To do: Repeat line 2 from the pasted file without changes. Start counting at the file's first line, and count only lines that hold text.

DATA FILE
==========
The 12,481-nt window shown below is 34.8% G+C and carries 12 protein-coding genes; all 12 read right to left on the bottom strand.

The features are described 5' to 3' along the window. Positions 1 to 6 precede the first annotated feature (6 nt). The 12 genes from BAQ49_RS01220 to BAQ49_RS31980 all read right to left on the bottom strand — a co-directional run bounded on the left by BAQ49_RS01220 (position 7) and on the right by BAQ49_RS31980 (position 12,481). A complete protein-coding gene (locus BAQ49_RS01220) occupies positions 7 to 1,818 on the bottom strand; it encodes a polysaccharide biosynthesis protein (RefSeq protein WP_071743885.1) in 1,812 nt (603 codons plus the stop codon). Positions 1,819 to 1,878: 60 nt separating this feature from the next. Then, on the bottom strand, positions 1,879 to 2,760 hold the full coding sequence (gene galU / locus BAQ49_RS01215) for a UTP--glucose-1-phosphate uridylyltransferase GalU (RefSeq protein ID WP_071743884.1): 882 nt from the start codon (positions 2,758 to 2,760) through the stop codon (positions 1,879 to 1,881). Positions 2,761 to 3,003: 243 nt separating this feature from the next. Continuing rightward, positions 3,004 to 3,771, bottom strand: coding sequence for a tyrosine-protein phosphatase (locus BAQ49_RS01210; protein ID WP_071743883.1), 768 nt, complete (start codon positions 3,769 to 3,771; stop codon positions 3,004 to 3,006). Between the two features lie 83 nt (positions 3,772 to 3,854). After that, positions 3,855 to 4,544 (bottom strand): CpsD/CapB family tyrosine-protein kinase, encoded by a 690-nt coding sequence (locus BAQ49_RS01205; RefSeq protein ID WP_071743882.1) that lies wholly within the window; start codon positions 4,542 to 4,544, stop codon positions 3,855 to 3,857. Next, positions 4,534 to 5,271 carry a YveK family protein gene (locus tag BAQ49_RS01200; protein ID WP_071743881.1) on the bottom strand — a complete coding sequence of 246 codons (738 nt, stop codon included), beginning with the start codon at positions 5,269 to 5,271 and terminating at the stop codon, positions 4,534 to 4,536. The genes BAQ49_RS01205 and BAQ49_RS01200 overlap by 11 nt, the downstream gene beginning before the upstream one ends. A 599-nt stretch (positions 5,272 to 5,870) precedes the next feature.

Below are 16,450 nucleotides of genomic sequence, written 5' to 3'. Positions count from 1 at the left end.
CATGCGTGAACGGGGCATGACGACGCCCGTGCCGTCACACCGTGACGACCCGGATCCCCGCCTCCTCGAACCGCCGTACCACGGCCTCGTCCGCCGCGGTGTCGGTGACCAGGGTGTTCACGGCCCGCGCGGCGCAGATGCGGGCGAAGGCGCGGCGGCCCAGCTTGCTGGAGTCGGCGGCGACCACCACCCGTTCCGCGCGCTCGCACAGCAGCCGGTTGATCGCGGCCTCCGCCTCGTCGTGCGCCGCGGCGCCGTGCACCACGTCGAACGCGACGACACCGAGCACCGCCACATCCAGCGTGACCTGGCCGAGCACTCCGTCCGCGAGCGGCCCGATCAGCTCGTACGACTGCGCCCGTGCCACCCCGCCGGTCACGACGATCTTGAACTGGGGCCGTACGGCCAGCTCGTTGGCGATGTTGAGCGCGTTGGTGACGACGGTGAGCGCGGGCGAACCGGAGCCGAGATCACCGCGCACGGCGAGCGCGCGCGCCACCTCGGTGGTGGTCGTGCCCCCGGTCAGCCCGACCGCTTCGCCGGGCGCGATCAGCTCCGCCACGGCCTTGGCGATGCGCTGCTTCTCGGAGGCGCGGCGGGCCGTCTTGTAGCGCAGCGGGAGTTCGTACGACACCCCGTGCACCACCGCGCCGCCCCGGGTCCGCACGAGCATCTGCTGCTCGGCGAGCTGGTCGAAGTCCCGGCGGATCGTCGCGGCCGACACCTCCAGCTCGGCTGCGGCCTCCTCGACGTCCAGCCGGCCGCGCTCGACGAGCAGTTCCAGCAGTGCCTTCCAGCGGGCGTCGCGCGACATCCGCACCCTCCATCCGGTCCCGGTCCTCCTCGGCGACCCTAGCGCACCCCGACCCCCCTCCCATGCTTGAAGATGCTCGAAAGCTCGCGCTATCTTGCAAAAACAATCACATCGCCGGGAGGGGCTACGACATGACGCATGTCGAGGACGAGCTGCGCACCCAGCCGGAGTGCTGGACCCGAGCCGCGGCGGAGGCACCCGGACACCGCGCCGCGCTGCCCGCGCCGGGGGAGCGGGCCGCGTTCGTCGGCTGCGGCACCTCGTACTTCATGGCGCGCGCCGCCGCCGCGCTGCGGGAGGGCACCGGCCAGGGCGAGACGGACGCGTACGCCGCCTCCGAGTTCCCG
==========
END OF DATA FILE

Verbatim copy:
The features are described 5' to 3' along the window. Positions 1 to 6 precede the first annotated feature (6 nt). The 12 genes from BAQ49_RS01220 to BAQ49_RS31980 all read right to left on the bottom strand — a co-directional run bounded on the left by BAQ49_RS01220 (position 7) and on the right by BAQ49_RS31980 (position 12,481). A complete protein-coding gene (locus BAQ49_RS01220) occupies positions 7 to 1,818 on the bottom strand; it encodes a polysaccharide biosynthesis protein (RefSeq protein WP_071743885.1) in 1,812 nt (603 codons plus the stop codon). Positions 1,819 to 1,878: 60 nt separating this feature from the next. Then, on the bottom strand, positions 1,879 to 2,760 hold the full coding sequence (gene galU / locus BAQ49_RS01215) for a UTP--glucose-1-phosphate uridylyltransferase GalU (RefSeq protein ID WP_071743884.1): 882 nt from the start codon (positions 2,758 to 2,760) through the stop codon (positions 1,879 to 1,881). Positions 2,761 to 3,003: 243 nt separating this feature from the next. Continuing rightward, positions 3,004 to 3,771, bottom strand: coding sequence for a tyrosine-protein phosphatase (locus BAQ49_RS01210; protein ID WP_071743883.1), 768 nt, complete (start codon positions 3,769 to 3,771; stop codon positions 3,004 to 3,006). Between the two features lie 83 nt (positions 3,772 to 3,854). After that, positions 3,855 to 4,544 (bottom strand): CpsD/CapB family tyrosine-protein kinase, encoded by a 690-nt coding sequence (locus BAQ49_RS01205; RefSeq protein ID WP_071743882.1) that lies wholly within the window; start codon positions 4,542 to 4,544, stop codon positions 3,855 to 3,857. Next, positions 4,534 to 5,271 carry a YveK family protein gene (locus tag BAQ49_RS01200; protein ID WP_071743881.1) on the bottom strand — a complete coding sequence of 246 codons (738 nt, stop codon included), beginning with the start codon at positions 5,269 to 5,271 and terminating at the stop codon, positions 4,534 to 4,536. The genes BAQ49_RS01205 and BAQ49_RS01200 overlap by 11 nt, the downstream gene beginning before the upstream one ends. A 599-nt stretch (positions 5,272 to 5,870) precedes the next feature.